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1. The present report is submitted pursuant to Commission on Human Rights resolution 2005/7 of 14 April 2005, entitled “Israeli Practices Affecting the Human Rights of the Palestinian People and Other Arabs of the Occupied Territory, including East Jerusalem”, paragraph 4 of which reads as follows:
“4. Requests the United Nations High Commissioner for Human Rights to address the issue of Palestinian pregnant women giving birth at Israeli checkpoints owing to denial of access by Israel to hospitals, with a view to ending this inhumane Israeli practice, and to report thereon to the General Assembly at its sixtieth session and the Commission at its sixty-second session;”
3. In addition, the Office of the High Commissioner for Human Rights (OHCHR) addressed letters dated 21 July 2005 to the following United Nations entities and specialized agencies represented in the Occupied Palestinian Territory: Office for the Coordination of Humanitarian Affairs (OCHA), Office of the United Nations Special Coordinator for the Middle East Process (UNSCO), United Nations Development Fund for Women (UNIFEM), United Nations Relief and Works Agency for Palestine Refugees in the Near East (UNRWA), United Nations Children’s Fund (UNICEF), United Nations Population Fund (UNFPA), World Food Programme (WFP) and World Health Organization (WHO).
4. Information was received from UNFPA, UNRWA and WHO in the course of August 2005. WHO quoted statistics from the Palestinian Ministry of Health indicating that 61 women had given birth at checkpoints between September 2000 and December 2004 and 36 of their babies died as a result. A breakdown of these figures shows that in 2000-2001, 31 pregnant women delivered at checkpoints and 17 of the babies died; in 2002, 16 women gave birth in similar conditions and 11 babies died; in 2003 and 2004, the numbers decreased: 8 and 6 women gave birth at checkpoints and 3 and 5 of the babies died, respectively.
5. According to other statistics provided by UNRWA, not yet complete for 2005, in the Gaza Strip, out of eight pregnant women transported to hospital, one woman gave birth inside the Palestinian Red Crescent Society (PRCS) ambulance while waiting at a checkpoint. Another woman, suffering from problems in her six-month pregnancy, aborted inside a PRCS ambulance, as she was held up for one hour at a checkpoint before being allowed to proceed.
6. According to the same source of information, 15 pregnant women in 2004 and 8 others in 2005 were delayed at checkpoints in the Gaza Strip while being transported to hospital by PRCS ambulance. These delays ranged from 1 to 2 ½ hours and increased during the evacuation of emergency cases from closed areas such as Seafa or Mahata; such patients were first brought by ambulance to the checkpoints, where they were transferred to a second ambulance on the other side. It was reported that prior coordination with the Israeli Defence Forces (IDF) was necessary when these transfers occurred after crossing hours.
7. For its part, UNFPA stated that “as a result of increased security procedures at checkpoints and the construction of the Separation Barrier, access of the Palestinian people to hospitals and medical facilities had been significantly impaired. Since 2001, UNFPA had recorded more than 70 cases of women in labour who had been delayed at checkpoints, which resulted in unattended and risky roadside births, causing maternal as well as newborn deaths”.
8. The Palestinian Ministry of Health registered an increase of 7.9 per cent in home deliveries in the West Bank (against 0.5 per cent in the Gaza Strip) for 2005, indicating that Palestinian women preferred to give birth at home, without taking the risk of being subjected to potentially hazardous delays at checkpoints. This was also confirmed by UNFPA.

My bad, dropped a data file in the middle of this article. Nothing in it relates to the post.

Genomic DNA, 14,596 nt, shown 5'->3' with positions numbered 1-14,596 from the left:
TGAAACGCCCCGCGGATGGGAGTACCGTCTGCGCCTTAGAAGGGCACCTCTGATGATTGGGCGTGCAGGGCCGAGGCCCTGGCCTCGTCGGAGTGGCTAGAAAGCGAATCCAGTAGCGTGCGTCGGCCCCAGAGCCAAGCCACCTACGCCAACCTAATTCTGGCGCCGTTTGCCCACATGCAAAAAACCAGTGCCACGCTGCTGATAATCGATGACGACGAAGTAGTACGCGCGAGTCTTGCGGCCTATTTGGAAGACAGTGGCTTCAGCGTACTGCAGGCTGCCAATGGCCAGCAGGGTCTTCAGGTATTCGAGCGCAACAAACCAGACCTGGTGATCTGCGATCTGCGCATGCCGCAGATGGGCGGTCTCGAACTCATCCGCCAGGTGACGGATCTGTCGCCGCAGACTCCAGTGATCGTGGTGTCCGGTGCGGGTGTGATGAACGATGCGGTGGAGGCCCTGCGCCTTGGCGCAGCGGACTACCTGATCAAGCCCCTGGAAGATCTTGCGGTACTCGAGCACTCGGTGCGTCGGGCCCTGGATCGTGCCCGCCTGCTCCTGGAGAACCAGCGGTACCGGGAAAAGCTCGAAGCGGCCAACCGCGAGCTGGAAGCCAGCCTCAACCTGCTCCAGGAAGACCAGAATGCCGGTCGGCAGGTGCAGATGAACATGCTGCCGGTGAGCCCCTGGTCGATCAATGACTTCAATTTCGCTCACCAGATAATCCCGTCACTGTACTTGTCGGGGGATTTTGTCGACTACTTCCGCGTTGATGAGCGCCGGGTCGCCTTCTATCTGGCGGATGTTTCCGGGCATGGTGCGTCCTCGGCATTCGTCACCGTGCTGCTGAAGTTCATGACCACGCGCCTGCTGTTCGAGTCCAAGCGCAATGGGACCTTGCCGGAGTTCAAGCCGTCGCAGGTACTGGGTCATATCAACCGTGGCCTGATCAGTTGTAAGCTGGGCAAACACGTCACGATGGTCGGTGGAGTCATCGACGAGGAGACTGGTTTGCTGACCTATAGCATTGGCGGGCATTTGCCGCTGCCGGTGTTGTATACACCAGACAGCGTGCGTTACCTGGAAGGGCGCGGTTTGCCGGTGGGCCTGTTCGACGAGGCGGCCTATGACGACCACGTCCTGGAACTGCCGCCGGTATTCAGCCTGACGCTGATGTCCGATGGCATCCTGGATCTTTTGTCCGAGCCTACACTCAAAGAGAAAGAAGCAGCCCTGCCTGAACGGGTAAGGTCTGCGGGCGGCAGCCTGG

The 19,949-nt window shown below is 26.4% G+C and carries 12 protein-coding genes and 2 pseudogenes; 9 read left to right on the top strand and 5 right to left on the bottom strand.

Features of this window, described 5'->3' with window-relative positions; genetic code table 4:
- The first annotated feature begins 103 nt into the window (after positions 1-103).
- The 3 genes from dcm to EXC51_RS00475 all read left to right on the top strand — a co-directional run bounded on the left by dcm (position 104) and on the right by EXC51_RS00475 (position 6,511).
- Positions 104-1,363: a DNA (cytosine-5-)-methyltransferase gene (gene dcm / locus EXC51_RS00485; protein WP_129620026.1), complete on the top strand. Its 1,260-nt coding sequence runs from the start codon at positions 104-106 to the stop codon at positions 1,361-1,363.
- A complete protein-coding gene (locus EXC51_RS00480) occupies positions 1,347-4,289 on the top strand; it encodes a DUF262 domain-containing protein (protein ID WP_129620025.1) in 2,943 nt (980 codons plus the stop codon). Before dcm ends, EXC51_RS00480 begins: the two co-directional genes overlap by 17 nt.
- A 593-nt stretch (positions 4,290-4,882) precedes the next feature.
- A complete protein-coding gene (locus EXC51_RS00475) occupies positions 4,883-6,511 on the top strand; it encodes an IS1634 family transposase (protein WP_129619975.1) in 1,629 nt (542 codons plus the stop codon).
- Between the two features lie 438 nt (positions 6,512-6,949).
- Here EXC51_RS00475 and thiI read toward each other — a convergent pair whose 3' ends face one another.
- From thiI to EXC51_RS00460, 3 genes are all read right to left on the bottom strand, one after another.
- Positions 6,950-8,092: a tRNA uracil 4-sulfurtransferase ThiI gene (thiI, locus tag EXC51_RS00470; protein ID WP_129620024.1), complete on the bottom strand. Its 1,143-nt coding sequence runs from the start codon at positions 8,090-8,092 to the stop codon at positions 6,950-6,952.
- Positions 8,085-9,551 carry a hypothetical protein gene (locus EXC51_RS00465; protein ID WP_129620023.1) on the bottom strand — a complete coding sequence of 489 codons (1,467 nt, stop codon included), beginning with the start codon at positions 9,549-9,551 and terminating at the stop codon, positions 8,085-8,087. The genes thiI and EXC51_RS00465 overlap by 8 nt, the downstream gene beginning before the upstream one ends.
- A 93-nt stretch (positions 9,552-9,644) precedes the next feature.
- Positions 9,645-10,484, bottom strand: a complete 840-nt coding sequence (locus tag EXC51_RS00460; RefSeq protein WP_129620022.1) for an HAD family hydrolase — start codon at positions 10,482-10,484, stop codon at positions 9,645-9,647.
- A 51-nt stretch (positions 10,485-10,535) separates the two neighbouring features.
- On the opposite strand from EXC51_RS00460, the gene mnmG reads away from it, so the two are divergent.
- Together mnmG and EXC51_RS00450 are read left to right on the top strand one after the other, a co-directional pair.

9. Several testimonies of Palestinian pregnant women who were allegedly held at checkpoints by Israeli military were brought to the attention of OHCHR. One such testimony concerned the death of a baby girl at a checkpoint close to Salem village, Nablus Governorate, in August 2003, after her mother gave birth with the assistance of the father, who had to cut the umbilical cord himself with a stone, as both of them were waiting for a second ambulance on the other side of the checkpoint to take them to the hospital.
10. It was also reported that although ambulances were allowed to transport patients through checkpoints during curfews, on the basis of advance coordination with IDF, delays often occurred and ambulances were forced to use secondary roads. When ambulances were not allowed to go through checkpoints, pregnant women had to be transferred from one ambulance to another on the other side.
11. Several sources indicated that many pregnant women in the Occupied Palestinian Territories feared that they would not be able to reach a hospital in time to give birth. The problem was more acute in rural areas, especially for those women who lived in villages cut off by checkpoints from the cities where the hospitals were located. The drive to a hospital could take several hours, even if the distance was only a few kilometres. Such journeys were impracticable at night, during curfews or when there were military incursions. Additional information received referred to more than 30 per cent of births taking place at home, increasing the risk of complications and the subsequent death of mothers or infants. A growing number of Palestinian women were requesting Caesarean deliveries as a result of psychological apprehension and the fear of not receiving adequate medical care.
12. OHCHR and its Office in Palestine will continue to compile information regarding the issue of Palestinian pregnant women giving birth at Israeli checkpoints, in cooperation with the agencies represented in the United Nations Country Team.
**This report is delayed in order to cover as much updated information as possible.